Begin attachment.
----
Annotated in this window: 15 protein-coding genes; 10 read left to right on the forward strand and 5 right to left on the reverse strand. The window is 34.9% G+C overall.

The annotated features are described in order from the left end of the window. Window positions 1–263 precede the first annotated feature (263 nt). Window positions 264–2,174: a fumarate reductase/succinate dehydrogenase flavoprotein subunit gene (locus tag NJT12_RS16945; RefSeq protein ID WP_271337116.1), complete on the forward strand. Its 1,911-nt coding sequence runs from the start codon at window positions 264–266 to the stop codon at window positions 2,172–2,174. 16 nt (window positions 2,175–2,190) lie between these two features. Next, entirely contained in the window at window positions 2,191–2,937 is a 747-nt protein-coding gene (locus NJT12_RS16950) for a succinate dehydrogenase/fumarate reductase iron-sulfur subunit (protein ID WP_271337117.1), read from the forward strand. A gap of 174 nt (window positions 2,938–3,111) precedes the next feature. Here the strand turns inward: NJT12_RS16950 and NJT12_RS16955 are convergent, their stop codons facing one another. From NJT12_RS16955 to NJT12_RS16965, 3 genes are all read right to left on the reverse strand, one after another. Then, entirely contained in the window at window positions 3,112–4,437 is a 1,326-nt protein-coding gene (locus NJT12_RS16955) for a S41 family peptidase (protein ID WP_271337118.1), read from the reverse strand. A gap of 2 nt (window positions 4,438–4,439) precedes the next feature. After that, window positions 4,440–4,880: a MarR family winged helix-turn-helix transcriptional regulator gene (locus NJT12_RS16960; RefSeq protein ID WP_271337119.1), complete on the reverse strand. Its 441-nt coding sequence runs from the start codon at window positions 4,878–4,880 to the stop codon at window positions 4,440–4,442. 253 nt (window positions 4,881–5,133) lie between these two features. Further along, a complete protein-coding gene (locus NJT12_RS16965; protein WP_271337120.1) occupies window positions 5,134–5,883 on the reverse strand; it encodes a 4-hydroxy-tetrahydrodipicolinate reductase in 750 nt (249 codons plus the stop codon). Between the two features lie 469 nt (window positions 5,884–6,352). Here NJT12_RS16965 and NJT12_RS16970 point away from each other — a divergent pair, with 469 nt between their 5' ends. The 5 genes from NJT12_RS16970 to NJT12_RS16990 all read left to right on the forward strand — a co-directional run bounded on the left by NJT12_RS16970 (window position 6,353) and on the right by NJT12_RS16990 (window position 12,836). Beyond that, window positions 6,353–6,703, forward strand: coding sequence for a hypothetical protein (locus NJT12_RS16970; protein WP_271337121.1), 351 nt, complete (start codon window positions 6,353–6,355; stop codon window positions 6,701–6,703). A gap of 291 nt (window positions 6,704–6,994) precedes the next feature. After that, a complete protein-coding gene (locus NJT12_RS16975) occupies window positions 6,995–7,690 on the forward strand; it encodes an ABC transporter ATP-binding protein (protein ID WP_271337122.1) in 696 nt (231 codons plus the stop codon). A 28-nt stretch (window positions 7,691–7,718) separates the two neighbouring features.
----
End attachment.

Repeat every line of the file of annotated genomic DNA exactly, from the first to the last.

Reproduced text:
Annotated in this window: 15 protein-coding genes; 10 read left to right on the forward strand and 5 right to left on the reverse strand. The window is 34.9% G+C overall.

The annotated features are described in order from the left end of the window. Window positions 1–263 precede the first annotated feature (263 nt). Window positions 264–2,174: a fumarate reductase/succinate dehydrogenase flavoprotein subunit gene (locus tag NJT12_RS16945; RefSeq protein ID WP_271337116.1), complete on the forward strand. Its 1,911-nt coding sequence runs from the start codon at window positions 264–266 to the stop codon at window positions 2,172–2,174. 16 nt (window positions 2,175–2,190) lie between these two features. Next, entirely contained in the window at window positions 2,191–2,937 is a 747-nt protein-coding gene (locus NJT12_RS16950) for a succinate dehydrogenase/fumarate reductase iron-sulfur subunit (protein ID WP_271337117.1), read from the forward strand. A gap of 174 nt (window positions 2,938–3,111) precedes the next feature. Here the strand turns inward: NJT12_RS16950 and NJT12_RS16955 are convergent, their stop codons facing one another. From NJT12_RS16955 to NJT12_RS16965, 3 genes are all read right to left on the reverse strand, one after another. Then, entirely contained in the window at window positions 3,112–4,437 is a 1,326-nt protein-coding gene (locus NJT12_RS16955) for a S41 family peptidase (protein ID WP_271337118.1), read from the reverse strand. A gap of 2 nt (window positions 4,438–4,439) precedes the next feature. After that, window positions 4,440–4,880: a MarR family winged helix-turn-helix transcriptional regulator gene (locus NJT12_RS16960; RefSeq protein ID WP_271337119.1), complete on the reverse strand. Its 441-nt coding sequence runs from the start codon at window positions 4,878–4,880 to the stop codon at window positions 4,440–4,442. 253 nt (window positions 4,881–5,133) lie between these two features. Further along, a complete protein-coding gene (locus NJT12_RS16965; protein WP_271337120.1) occupies window positions 5,134–5,883 on the reverse strand; it encodes a 4-hydroxy-tetrahydrodipicolinate reductase in 750 nt (249 codons plus the stop codon). Between the two features lie 469 nt (window positions 5,884–6,352). Here NJT12_RS16965 and NJT12_RS16970 point away from each other — a divergent pair, with 469 nt between their 5' ends. The 5 genes from NJT12_RS16970 to NJT12_RS16990 all read left to right on the forward strand — a co-directional run bounded on the left by NJT12_RS16970 (window position 6,353) and on the right by NJT12_RS16990 (window position 12,836). Beyond that, window positions 6,353–6,703, forward strand: coding sequence for a hypothetical protein (locus NJT12_RS16970; protein WP_271337121.1), 351 nt, complete (start codon window positions 6,353–6,355; stop codon window positions 6,701–6,703). A gap of 291 nt (window positions 6,704–6,994) precedes the next feature. After that, a complete protein-coding gene (locus NJT12_RS16975) occupies window positions 6,995–7,690 on the forward strand; it encodes an ABC transporter ATP-binding protein (protein ID WP_271337122.1) in 696 nt (231 codons plus the stop codon). A 28-nt stretch (window positions 7,691–7,718) separates the two neighbouring features.